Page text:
Checkboxes in Windows Explorer
Have checkboxes appear next to files and folders to select multiple files, instead of holding down the ‘Ctrl’ key.
Open Windows Explorer (or My Documents or any other file window), and then select Organise > Folder and Search Options and then the View tab. Down the list, check “Use Check boxes to select items”. Hover your mouse over any file or folder, and a checkbox will now appear in the corner of the file icon.
The Notification Area
The Notification Area is the bit of your screen at the bottom right with the clock and lots of other notification icons in it. In Windows XP you had to click an arrow to see many of the icons, but in Windows 7, you can totally customise the Notification Area to show you just the things you need, when you need them.
Hit the Up Arrow and then Customise. You can now select, for each program or function, whether to show nothing, important notifications, or both icons and notifications. Your Notification Area now prioritises only the facts that matter to you.
Instant Search Programs
The Start Menu is where all your programs have lived since back with Windows 95. However, it soon gets clogged up, especially if you use countless programs, forget to uninstall old ones, or find that they get installed with unfamiliar names (many software manufacturers by default create a folder with the manufacturer’s name, which makes finding installed software frustratingly difficult). Well, Windows 7’s supercharged Search really does search everything, and that includes programs. By the time you’ve typed in ‘PowerPoint’, the program will be there on the list.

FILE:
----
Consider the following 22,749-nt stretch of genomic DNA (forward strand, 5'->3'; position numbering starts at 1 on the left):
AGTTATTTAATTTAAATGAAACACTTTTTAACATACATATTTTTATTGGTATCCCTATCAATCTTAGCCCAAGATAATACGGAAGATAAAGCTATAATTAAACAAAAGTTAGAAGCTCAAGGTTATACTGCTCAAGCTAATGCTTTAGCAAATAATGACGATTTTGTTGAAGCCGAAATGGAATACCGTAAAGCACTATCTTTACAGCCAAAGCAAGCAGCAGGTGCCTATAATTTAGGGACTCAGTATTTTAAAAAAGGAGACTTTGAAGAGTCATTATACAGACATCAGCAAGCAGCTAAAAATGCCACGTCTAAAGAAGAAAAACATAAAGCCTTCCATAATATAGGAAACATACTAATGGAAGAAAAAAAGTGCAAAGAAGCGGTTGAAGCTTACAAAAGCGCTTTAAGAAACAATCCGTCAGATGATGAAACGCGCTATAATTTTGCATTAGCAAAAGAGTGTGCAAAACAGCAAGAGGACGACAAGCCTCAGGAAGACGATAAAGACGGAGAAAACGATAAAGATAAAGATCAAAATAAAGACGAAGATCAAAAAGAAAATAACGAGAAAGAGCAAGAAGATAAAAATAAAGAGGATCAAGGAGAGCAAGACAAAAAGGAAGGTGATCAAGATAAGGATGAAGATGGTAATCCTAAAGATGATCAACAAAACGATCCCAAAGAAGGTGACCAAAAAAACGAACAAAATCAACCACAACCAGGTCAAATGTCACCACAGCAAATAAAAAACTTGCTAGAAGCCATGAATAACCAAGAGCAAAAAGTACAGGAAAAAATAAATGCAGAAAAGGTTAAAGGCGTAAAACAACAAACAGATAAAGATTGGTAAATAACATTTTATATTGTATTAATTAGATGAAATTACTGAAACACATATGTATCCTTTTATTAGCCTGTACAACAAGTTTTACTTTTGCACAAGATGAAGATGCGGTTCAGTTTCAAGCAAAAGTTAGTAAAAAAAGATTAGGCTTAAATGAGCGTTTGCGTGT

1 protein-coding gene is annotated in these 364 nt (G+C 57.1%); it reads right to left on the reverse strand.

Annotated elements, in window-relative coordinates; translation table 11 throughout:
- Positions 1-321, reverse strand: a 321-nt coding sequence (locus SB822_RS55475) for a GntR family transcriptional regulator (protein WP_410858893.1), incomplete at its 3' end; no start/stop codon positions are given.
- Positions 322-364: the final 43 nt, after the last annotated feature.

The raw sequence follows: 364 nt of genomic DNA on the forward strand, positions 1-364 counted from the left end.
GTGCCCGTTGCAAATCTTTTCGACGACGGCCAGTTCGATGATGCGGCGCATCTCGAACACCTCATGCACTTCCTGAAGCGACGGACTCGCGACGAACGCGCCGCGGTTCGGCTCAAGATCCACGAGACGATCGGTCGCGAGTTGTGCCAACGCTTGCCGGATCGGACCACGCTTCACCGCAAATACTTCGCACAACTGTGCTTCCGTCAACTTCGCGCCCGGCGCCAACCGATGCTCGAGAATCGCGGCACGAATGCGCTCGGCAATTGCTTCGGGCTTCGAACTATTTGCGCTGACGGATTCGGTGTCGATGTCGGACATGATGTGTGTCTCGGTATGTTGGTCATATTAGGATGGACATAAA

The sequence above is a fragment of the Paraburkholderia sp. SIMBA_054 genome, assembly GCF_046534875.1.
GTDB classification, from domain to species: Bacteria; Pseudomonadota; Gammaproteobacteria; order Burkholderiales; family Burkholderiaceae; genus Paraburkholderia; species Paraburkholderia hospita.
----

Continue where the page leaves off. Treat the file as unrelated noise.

This is a tip which will save you literally hours of work with documents. Suppose you have two versions of a Word document open. Maybe one is a new version and one is an old version. Maybe one has comments and edits in view, whereas the other is the final document as you would wish it to be viewed by the reader. Either way, you’ll want to see them both side-by-side for comparison; which up until now was a laborious case of dragging windows pixel-by-pixel around the screen.
With Windows 7, you can snap to halves of the screen in a second. Drag your first window to the left hand edge of the screen. A shadow highlight will appear on the left half of the screen. Release the mouse button, and the window auto-snaps to the left half. Repeat the process for the right window. Win-LeftArrow and Win-RightArrow will do the same.
In Windows Explorer, hit Ctrl-Shift-N to create a new folder.
In Windows Explorer, you’re used to right-clicking the mouse for extra options. Try Shift-right-click for even more options.
In Windows Explorer, Alt-P switches file previewing on and off. Go for ‘off’ for speed; ‘on’ for previews so you always open the right file.